HiPP Organic

HiPP's Baby & Nutrition Blog

Preparing for pregnancy with a healthy diet

Posted on 31 January 2012 by Helen

Hello again!

Whether you’re planning your first baby or you’re thinking about having another, a healthy diet makes good sense for both you and your partner. Your eating, weight and lifestyle habits have a significant influence on your health, your fertility and once you’ve become pregnant on the growth and development of your unborn baby.

Now is a great time to reassess your diet and to check that you are eating a wide variety of healthy foods. You need to have a good balance between starchy carbohydrate foods; moderate amounts of protein foods; low fat dairy products and plenty of fruits and vegetables. A healthy balanced diet should supply you with all the nutrients you need, but one vitamin that is particularly important pre-conceptually and in the first 12 weeks of pregnancy is folic acid and so you should take extra folic acid (400mcg/day) in the form of a supplement during this time.

There are also a couple of other nutrients that need special attention at this time. You should make sure you’re eating enough iron-rich foods to build up your body stores in preparation for your pregnancy, so include red meat, fish, poultry, beans, dark green leafy vegetables and wholegrain cereals regularly. Omega 3 fatty acids play a critical role in the development of the brain and nervous system of a baby so it is a good idea to top up your stores of these too by eating two portions of fish per week (at least one of these portions as oily fish such as salmon, trout, mackerel).

Both you and your partner should reduce your alcohol intakes in line with official recommendations and aim for a healthy weight. Being a healthy body weight can help you to conceive – being very underweight or obese can reduce your chances of conceiving, and being obese while pregnant can increase the risk of complications. And for your partner, it is worth checking the diet contains enough zinc and selenium containing foods as these have been shown to be linked with sperm quality. Lean red meat, wholegrain cereals, seafood and eggs are good sources of these nutrients.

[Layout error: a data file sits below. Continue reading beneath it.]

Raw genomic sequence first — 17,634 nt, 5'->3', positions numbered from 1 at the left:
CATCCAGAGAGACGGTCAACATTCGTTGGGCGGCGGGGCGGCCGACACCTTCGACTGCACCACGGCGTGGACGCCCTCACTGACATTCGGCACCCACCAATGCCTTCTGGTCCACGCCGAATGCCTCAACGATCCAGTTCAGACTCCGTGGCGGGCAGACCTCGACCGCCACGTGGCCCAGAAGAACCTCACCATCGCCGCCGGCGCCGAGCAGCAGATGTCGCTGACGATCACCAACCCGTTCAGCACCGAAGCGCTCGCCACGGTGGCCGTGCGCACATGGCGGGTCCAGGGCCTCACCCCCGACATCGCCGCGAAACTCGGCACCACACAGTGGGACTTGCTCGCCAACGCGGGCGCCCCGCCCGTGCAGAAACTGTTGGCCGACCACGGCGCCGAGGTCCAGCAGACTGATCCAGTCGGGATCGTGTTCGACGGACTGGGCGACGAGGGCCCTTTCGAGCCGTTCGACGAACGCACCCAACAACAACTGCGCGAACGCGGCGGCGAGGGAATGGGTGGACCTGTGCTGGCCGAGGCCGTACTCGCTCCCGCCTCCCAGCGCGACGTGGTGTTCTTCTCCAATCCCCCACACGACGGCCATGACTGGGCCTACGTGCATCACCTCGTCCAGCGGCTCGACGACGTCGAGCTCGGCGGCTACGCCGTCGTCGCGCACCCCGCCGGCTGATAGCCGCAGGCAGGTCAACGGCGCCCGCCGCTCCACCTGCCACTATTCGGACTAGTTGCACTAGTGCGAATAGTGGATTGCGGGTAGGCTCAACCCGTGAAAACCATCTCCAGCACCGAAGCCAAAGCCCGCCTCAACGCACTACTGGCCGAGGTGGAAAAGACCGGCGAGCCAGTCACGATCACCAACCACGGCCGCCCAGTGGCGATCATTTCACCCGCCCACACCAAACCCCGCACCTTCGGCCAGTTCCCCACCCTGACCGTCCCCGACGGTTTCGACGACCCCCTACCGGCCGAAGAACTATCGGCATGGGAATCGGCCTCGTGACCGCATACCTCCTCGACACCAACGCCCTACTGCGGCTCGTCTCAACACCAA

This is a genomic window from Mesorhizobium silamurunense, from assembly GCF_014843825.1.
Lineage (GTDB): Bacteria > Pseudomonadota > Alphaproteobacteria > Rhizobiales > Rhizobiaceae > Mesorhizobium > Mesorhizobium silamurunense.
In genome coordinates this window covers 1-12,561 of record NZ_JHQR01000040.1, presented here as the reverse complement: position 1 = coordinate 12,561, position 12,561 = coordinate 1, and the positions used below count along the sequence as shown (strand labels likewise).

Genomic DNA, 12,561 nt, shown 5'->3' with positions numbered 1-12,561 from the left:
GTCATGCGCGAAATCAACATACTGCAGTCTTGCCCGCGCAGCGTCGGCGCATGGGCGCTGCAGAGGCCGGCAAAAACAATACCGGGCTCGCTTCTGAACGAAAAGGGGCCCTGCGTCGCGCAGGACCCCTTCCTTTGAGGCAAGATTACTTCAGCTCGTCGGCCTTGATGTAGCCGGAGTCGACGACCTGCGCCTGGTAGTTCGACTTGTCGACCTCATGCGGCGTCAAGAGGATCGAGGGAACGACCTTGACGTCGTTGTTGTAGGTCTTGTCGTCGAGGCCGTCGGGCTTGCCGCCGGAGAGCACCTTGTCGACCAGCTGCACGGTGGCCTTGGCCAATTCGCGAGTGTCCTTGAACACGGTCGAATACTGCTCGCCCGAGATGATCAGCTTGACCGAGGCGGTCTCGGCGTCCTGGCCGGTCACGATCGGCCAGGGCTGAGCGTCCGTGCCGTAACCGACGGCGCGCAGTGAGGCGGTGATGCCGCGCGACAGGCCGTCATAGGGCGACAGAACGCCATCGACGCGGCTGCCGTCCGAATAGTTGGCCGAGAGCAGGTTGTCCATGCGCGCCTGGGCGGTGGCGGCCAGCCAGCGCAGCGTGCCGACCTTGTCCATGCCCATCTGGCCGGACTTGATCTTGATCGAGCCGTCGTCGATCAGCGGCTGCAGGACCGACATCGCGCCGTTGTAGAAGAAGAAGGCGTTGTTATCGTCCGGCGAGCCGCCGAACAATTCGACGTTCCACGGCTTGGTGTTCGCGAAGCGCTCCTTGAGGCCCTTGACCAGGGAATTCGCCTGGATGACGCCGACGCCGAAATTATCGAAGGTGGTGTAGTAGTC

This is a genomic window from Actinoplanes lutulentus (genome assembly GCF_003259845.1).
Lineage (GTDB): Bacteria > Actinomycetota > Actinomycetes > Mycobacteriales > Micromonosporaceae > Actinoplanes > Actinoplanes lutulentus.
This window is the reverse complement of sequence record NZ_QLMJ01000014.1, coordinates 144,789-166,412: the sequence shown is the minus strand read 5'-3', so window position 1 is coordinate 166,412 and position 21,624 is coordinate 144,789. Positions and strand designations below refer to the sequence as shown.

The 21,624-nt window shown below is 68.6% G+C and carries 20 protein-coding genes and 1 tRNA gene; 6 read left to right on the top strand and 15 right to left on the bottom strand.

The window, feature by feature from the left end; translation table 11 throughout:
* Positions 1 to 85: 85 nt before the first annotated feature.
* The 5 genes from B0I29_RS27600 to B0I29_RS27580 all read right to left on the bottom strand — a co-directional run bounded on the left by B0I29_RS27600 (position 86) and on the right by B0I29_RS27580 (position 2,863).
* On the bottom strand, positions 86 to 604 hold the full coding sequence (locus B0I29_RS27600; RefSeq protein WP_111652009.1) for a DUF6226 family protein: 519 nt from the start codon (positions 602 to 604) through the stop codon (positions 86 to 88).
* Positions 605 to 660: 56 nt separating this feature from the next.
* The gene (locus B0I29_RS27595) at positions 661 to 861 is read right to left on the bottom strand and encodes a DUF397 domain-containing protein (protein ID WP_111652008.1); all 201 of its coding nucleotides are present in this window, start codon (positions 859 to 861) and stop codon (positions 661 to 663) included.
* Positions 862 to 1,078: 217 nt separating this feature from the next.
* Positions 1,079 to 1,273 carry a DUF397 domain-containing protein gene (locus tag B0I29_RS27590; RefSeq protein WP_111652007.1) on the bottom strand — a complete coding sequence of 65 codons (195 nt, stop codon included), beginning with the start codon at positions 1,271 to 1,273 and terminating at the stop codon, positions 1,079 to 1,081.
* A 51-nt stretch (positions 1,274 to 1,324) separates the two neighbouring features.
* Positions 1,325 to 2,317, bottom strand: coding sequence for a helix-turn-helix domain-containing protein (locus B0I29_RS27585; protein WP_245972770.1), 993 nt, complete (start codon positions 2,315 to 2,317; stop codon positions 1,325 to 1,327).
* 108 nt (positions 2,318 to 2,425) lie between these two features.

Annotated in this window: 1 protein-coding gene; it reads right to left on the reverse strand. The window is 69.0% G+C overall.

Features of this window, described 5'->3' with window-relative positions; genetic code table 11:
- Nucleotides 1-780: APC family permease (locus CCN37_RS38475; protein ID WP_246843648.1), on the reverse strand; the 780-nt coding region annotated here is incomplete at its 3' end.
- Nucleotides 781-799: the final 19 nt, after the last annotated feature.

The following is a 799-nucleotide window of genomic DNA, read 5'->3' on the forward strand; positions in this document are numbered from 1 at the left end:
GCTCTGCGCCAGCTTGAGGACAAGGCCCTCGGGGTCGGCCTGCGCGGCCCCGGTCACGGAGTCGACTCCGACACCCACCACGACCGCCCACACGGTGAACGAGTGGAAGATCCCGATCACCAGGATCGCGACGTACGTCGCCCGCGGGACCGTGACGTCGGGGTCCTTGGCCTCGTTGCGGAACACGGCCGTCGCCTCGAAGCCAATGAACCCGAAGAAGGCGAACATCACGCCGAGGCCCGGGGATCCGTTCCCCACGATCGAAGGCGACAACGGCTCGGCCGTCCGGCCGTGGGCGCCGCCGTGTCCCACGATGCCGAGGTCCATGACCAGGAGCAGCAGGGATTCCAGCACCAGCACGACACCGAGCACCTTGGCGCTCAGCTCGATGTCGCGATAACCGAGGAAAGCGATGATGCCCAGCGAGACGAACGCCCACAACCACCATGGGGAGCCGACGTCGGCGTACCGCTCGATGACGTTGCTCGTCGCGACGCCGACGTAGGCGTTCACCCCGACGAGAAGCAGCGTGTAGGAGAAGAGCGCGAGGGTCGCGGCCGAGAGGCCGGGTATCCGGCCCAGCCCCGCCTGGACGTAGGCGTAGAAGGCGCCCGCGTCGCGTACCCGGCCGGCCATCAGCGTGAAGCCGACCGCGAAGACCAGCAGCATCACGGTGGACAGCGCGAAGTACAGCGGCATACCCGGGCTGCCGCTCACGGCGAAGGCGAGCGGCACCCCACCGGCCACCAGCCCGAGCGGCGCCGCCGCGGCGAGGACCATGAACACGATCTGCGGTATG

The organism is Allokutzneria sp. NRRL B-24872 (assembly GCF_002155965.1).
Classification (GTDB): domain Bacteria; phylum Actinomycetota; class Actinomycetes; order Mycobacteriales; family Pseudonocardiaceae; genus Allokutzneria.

If you want to read more, here are two good links which you may find useful:


Until next time....


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Categories: Pregnancy

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Dairy for babies

Posted on 4 March 2011 by Helen

Hi Everyone,

Recently I have been asked by confused mums why, even though their health visitor has told them to avoid giving dairy products until baby is at least 6 months, there are baby food jars labelled as suitable from 4 months when they contain cow’s milk and cheese. Also, if cow’s milk isn’t suitable as a drink until a year of age, is it really safe for inclusion in weaning foods anyway?

Of course, weaning shouldn’t be started until baby is ready for solids, usually around 6 months and definitely not before 4 months of age. If baby is ready at 4 months, however, cow’s milk and other dairy products such as small amounts of cheese, yogurt, fromage frais and milk-based dishes can be used in weaning foods from the start and there is no reason to suggest otherwise. The foods that you should avoid giving before 6 months are shown at the link below:


Previously, concerns about including these ingredients in weaning foods were based on their potential to cause allergic reactions. However, recent statements by the British Dietetic Association Paediatric Group and other specialists in Europe and the United States have highlighted that current evidence indicates that there is in fact no need to delay the introduction of certain potentially allergenic foods e.g. milk, cheese, yogurts, egg, fish, wheat, gluten, until a certain age as doing so will not reduce the likelihood of allergies developing.

Remember that cow’s milk shouldn’t be given as baby’s main drink until 1 year of age as it doesn’t contain enough iron and other nutrients to meet baby’s needs. Breast milk or an infant or follow on formula should be given up until this age. Toddlers can be introduced to cow’s milk from year as they should be able to get enough iron from other foods in the diet, but if you are concerned about their intake of iron from foods then continued use of formula or introduction of a Growing up Milk can be very reassuring.